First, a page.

Student, professor share how holidays are celebrated in the British Isles

James St. in Cookstown is one of the many streets decorated in Northern Ireland. Christmas in Ireland is a big holiday, according to Coney. Photo contributed by Shannon Coney

James St. in Cookstown is one of the many streets decorated in Northern Ireland. Christmas in Ireland is a big holiday, according to Coney. Photo contributed by Shannon Coney

The University of Indianapolis brings together people and houses students from many different walks of life and from all over the world, such as the British Isles.

Junior business administration major Shannon Coney is from Ireland and came to the United States to study abroad for a year. Head Women’s Soccer Coach Holly Cox is from England and came to the United States to start a new life and career here. Both women said that the holidays in America and those in the British Isles are very similar, besides Thanksgiving. Both Coney and Cox celebrate the Christmas holiday with their families back home in a much similar way that many families do in the U.S.

Coney said she feels that Christmas is actually much bigger back home in Ireland, but she still shares the same basic traditions.

“For Christmas, my younger sister is still in ‘Santa mode,’ so we’ve got that,” Coney said. “We go to Christmas Mass in the evening on Christmas Eve, and then we come home and open one present each. And then you open the rest of the presents the next day. Then I have [to do] Santa at six o’clock in the morning, because she [my sister] is banging on the door. My whole family gathers at my granny’s house for dinner, and then we all go out to nightclubs on Christmas.”

Cox, on the other hand, was surprised coming to the states and seeing how extravagant Christmas is compared to in England. She has spent the past two years in the United States for Christmas and has been able to experience both cultures. While still celebrating the same holiday as so many people in the United States, she also has her own cultural traditions, and family rituals back home.

“You guys really know how to celebrate your holidays. So it’s a little different than it is back home,” Cox said. “I have a small family, and we tend to stay at home with my immediate family. So me, my dad, my mom, my brother and our dog, Jackson, who’s pretty much our sibling.… We tend to have a quiet Christmas, but we watch the Queen’s speech on Christmas. On Christmas day, she addresses the nation. So that’s the kind of thing you do, is sit down, have your dinner and watch the speech on TV. I would say that’s pretty much tradition.”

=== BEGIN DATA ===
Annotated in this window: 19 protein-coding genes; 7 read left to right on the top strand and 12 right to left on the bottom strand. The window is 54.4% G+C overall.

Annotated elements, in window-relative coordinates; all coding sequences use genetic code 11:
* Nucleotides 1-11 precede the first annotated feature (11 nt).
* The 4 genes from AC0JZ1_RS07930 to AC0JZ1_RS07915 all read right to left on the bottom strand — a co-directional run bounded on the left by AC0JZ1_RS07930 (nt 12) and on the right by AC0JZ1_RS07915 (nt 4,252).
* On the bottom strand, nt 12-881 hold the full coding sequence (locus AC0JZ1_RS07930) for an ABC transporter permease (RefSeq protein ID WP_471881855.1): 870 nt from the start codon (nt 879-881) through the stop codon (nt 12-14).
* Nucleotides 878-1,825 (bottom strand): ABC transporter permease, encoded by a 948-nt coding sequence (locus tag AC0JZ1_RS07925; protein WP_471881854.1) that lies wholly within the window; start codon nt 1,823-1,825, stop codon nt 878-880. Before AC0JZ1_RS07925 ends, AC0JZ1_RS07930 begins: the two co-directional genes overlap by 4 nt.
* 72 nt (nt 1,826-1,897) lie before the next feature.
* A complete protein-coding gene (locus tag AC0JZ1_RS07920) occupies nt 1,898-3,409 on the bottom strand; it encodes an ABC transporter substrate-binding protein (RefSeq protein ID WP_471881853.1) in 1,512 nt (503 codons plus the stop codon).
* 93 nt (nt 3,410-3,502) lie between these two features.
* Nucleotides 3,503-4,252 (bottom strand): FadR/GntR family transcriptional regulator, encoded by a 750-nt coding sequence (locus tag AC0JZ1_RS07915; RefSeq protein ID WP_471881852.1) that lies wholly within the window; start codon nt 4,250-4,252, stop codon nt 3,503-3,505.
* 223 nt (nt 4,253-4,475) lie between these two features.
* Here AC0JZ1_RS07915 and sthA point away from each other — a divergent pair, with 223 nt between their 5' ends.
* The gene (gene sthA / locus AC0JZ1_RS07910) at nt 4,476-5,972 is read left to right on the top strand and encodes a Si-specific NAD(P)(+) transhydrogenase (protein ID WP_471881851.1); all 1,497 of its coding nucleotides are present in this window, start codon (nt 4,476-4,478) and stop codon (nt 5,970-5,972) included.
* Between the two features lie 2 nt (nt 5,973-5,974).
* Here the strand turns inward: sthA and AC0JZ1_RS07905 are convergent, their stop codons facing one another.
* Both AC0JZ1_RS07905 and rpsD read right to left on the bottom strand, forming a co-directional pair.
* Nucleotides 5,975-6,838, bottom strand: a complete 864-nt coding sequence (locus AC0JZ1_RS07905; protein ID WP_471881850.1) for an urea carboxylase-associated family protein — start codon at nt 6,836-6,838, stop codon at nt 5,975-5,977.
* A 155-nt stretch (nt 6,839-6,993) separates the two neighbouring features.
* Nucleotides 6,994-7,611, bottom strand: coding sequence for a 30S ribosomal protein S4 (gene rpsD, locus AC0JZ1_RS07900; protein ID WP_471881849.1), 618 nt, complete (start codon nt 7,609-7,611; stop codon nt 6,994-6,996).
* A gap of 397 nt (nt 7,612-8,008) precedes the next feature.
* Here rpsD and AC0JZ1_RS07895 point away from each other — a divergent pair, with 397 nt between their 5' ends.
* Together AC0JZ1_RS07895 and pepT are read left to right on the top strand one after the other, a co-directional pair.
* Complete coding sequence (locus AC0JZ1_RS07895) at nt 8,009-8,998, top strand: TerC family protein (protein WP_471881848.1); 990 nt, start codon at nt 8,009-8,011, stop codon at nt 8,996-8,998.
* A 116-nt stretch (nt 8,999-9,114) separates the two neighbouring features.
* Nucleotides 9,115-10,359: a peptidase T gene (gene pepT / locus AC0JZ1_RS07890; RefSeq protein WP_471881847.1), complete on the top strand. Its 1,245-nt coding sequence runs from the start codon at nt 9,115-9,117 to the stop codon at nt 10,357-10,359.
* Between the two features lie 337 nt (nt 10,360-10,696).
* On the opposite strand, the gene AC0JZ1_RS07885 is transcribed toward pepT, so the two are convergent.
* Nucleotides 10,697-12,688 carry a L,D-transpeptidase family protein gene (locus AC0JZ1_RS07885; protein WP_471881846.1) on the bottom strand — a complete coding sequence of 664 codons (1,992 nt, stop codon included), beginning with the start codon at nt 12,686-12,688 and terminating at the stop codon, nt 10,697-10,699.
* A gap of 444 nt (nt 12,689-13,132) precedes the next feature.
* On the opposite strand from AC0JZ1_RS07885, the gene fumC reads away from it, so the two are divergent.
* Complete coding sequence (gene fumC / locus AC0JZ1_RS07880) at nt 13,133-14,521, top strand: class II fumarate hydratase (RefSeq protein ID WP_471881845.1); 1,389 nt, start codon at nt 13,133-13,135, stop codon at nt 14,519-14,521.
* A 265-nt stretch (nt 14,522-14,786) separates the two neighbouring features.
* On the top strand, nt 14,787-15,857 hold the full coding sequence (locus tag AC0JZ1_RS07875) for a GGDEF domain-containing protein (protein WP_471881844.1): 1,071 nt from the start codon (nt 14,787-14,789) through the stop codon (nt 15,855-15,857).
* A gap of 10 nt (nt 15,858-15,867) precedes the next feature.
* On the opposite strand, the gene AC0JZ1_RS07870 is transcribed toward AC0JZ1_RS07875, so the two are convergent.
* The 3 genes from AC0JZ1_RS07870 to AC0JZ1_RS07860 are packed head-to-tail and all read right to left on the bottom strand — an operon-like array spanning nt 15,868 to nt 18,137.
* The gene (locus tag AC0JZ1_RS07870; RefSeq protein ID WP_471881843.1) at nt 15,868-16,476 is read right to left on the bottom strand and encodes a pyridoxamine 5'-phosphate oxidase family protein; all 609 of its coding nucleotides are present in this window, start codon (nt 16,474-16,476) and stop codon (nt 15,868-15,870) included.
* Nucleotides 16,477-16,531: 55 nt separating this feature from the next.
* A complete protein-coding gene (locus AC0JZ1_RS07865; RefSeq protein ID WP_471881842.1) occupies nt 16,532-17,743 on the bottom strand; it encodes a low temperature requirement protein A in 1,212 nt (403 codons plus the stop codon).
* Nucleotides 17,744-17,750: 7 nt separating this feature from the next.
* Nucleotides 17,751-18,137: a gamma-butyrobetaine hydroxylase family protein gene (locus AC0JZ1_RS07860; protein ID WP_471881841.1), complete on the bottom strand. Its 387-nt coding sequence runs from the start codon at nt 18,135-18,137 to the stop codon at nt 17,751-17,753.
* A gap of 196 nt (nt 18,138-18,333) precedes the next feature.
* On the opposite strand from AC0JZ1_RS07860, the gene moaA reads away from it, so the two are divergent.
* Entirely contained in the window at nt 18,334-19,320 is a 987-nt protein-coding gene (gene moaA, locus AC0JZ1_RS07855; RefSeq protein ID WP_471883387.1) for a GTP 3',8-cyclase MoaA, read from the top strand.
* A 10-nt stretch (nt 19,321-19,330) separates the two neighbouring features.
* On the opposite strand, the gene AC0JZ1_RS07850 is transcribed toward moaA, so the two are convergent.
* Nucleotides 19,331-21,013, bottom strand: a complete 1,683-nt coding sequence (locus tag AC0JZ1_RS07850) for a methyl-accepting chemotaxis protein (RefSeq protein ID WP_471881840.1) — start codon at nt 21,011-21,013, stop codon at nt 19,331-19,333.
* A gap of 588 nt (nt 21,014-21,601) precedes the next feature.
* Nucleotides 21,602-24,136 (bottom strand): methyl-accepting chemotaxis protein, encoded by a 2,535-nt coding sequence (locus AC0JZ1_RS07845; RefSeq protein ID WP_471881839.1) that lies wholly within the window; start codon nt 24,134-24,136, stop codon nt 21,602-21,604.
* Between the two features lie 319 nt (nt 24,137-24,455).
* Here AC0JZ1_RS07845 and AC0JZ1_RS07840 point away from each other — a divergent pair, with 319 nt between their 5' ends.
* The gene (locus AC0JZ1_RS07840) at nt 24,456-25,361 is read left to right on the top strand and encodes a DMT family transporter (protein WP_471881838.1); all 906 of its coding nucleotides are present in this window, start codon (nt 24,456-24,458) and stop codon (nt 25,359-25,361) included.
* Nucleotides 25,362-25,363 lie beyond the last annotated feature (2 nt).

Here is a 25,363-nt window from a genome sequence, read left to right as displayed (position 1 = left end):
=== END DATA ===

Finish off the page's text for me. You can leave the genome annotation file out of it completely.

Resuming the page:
Coney found Christmas in the states versus home to have just a few differences in traditions.

“One thing that I think is different that I noticed from visiting my family in North Carolina, is they are much more spoiled by Santa than we were,” Coney said. “I think we drank more at home actually. Like on Christmas night, we go out to our local pub, and it’s just like a party.”

In both Coney and Cox’s cultures, food is even more elaborate than it is in the states. Portions and options are much bigger, with a wide variety of different dishes. Cox said that the food in particular is a very big deal.

“My dad will cook dinner all day, and then we pretty much just pig out and eat loads of candy for the rest of the day. That’s typically what we do at Christmas,” Cox said. “We do turkey as well on Christmas Day, but we also do tons of other meats, so my dad will do a turkey and get ham and roast beef. It looks like we are trying to feed 20 people, but there are only four of us. Big stuffing bowls are huge back home, and roast potatoes and brussel sprouts. Desserts also aren’t as huge back home as they are here. You guys like your pies, but we don’t tend to eat too many pies. We usually do more like Christmas pudding.”

Christmas pudding is a large round cake that many will pour brandy on and set on fire, and is topped with holly. Another important dinner tradition are “crackers.” Cox described her usual dinner routine, in which the whole family will sit down with crackers at their dinner place settings. Each person pulls one end of the cracker, while the person across from you pulls the other end, until the cracker cracks with a spark in the middle. And in the middle, there is a small gift, a paper hat and a joke.

Cox said that New Year’s is the second biggest holiday in England and involves her different traditions as well.

“For New Year’s, my parents typically make food back home, and then we will stay up all night and sing a song together, Auld Lang Syne, where you hold hands and shake each other’s hands, stuff like that.”

The holidays in both areas places resemble celebrations in the United States, making the transition easier for both women, who spend much of their Christmas season here. Cox said that she feels like whether she is here or in England, she is home for the holidays, while Coney said she is excited to get more in the Christmas spirit when she returns to Ireland for the upcoming holidays.

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